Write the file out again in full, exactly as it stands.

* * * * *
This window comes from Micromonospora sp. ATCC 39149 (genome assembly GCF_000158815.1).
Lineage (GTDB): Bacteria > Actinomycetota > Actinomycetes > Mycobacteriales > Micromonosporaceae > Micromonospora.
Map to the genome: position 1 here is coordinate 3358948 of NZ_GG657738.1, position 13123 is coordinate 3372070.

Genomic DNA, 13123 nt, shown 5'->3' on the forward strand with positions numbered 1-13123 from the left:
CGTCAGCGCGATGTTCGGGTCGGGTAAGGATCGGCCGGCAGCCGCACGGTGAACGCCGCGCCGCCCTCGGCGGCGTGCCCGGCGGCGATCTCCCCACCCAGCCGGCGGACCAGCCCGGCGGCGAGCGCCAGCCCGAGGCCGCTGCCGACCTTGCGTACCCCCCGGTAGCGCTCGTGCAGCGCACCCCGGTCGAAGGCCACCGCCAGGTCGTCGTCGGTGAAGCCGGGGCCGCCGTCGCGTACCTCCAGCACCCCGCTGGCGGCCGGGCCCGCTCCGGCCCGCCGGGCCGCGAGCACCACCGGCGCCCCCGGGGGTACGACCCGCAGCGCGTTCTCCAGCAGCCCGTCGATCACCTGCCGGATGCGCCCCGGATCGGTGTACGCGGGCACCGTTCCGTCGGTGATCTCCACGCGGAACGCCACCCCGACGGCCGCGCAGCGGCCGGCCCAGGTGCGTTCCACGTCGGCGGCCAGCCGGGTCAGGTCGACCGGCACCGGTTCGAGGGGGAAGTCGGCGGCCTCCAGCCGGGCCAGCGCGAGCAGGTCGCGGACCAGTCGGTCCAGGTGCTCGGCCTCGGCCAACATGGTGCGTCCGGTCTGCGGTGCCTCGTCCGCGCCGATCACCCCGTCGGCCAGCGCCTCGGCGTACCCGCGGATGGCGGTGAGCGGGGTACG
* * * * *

This window comes from Micromonospora sp. ATCC 39149 (genome assembly GCF_000158815.1).
Lineage (GTDB): Bacteria > Actinomycetota > Actinomycetes > Mycobacteriales > Micromonosporaceae > Micromonospora.
Map to the genome: position 1 here is coordinate 3358948 of NZ_GG657738.1, position 13123 is coordinate 3372070.

Genomic DNA, 13123 nt, shown 5'->3' on the forward strand with positions numbered 1-13123 from the left:
CGTCAGCGCGATGTTCGGGTCGGGTAAGGATCGGCCGGCAGCCGCACGGTGAACGCCGCGCCGCCCTCGGCGGCGTGCCCGGCGGCGATCTCCCCACCCAGCCGGCGGACCAGCCCGGCGGCGAGCGCCAGCCCGAGGCCGCTGCCGACCTTGCGTACCCCCCGGTAGCGCTCGTGCAGCGCACCCCGGTCGAAGGCCACCGCCAGGTCGTCGTCGGTGAAGCCGGGGCCGCCGTCGCGTACCTCCAGCACCCCGCTGGCGGCCGGGCCCGCTCCGGCCCGCCGGGCCGCGAGCACCACCGGCGCCCCCGGGGGTACGACCCGCAGCGCGTTCTCCAGCAGCCCGTCGATCACCTGCCGGATGCGCCCCGGATCGGTGTACGCGGGCACCGTTCCGTCGGTGATCTCCACGCGGAACGCCACCCCGACGGCCGCGCAGCGGCCGGCCCAGGTGCGTTCCACGTCGGCGGCCAGCCGGGTCAGGTCGACCGGCACCGGTTCGAGGGGGAAGTCGGCGGCCTCCAGCCGGGCCAGCGCGAGCAGGTCGCGGACCAGTCGGTCCAGGTGCTCGGCCTCGGCCAACATGGTGCGTCCGGTCTGCGGTGCCTCGTCCGCGCCGATCACCCCGTCGGCCAGCGCCTCGGCGTACCCGCGGATGGCGGTGAGCGGGGTACG